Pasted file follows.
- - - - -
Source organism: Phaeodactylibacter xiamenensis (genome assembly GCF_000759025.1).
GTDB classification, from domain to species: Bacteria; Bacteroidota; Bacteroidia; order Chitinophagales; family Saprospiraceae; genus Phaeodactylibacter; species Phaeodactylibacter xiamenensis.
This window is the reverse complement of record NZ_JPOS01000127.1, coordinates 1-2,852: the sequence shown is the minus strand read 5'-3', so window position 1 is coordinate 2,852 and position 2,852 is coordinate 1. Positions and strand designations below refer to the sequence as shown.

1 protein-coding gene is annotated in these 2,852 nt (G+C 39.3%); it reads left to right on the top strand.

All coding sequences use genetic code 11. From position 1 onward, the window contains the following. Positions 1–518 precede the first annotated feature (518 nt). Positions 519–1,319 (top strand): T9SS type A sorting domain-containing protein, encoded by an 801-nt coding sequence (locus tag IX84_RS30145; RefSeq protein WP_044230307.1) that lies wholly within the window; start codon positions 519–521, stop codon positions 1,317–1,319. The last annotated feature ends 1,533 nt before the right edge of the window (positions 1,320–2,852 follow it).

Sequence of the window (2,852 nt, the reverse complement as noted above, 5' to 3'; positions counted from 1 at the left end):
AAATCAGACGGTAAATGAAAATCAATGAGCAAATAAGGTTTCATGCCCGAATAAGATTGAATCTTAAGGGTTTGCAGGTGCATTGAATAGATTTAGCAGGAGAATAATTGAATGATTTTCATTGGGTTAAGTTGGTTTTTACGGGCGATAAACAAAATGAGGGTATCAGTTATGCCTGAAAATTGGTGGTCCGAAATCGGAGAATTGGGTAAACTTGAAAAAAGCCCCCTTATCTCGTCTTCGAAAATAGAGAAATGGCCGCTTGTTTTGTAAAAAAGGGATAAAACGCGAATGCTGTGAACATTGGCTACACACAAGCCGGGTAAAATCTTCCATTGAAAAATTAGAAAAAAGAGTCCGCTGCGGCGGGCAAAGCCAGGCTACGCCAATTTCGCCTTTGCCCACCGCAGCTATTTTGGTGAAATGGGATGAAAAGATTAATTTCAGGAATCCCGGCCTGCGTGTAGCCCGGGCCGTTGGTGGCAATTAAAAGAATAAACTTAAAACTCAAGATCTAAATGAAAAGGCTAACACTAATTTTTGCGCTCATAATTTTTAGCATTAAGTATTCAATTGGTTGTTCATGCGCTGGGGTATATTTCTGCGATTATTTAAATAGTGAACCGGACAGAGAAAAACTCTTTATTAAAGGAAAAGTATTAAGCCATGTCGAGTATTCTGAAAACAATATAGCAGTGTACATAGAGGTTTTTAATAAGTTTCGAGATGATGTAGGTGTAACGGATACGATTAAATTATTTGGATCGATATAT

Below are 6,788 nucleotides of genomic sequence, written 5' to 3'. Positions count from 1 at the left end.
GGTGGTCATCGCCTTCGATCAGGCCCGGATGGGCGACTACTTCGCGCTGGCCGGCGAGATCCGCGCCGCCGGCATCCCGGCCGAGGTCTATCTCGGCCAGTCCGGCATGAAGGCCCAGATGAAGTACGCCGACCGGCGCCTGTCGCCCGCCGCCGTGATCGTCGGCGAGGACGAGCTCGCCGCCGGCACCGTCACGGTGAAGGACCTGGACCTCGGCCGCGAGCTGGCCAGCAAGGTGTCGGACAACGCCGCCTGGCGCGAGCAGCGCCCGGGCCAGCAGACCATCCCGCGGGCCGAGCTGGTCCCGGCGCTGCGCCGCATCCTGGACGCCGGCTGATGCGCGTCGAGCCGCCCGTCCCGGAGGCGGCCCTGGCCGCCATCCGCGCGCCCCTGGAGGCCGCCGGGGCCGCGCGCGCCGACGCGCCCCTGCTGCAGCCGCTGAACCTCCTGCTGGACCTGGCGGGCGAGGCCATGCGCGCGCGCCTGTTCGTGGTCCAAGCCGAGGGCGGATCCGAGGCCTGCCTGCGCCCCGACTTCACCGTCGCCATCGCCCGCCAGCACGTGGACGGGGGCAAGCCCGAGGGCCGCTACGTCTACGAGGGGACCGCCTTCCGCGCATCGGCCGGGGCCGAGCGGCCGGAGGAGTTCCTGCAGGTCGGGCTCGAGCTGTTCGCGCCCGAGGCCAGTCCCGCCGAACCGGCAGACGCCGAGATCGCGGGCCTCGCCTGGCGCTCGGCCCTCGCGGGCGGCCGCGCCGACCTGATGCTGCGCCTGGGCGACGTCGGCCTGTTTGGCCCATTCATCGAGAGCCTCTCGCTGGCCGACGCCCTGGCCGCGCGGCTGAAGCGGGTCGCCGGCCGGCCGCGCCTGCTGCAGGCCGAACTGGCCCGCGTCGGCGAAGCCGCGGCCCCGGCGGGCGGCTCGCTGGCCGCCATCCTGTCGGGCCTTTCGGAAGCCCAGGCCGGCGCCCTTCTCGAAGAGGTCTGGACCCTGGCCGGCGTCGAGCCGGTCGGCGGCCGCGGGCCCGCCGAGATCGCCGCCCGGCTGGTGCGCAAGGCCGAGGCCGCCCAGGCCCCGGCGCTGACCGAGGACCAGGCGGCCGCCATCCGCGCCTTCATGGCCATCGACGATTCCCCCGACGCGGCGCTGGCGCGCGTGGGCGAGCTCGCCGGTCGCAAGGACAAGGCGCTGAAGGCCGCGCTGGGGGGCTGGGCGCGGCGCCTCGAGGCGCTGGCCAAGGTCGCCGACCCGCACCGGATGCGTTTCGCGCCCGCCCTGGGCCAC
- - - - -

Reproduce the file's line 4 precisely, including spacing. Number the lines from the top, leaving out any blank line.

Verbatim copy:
1 protein-coding gene is annotated in these 2,852 nt (G+C 39.3%); it reads left to right on the top strand.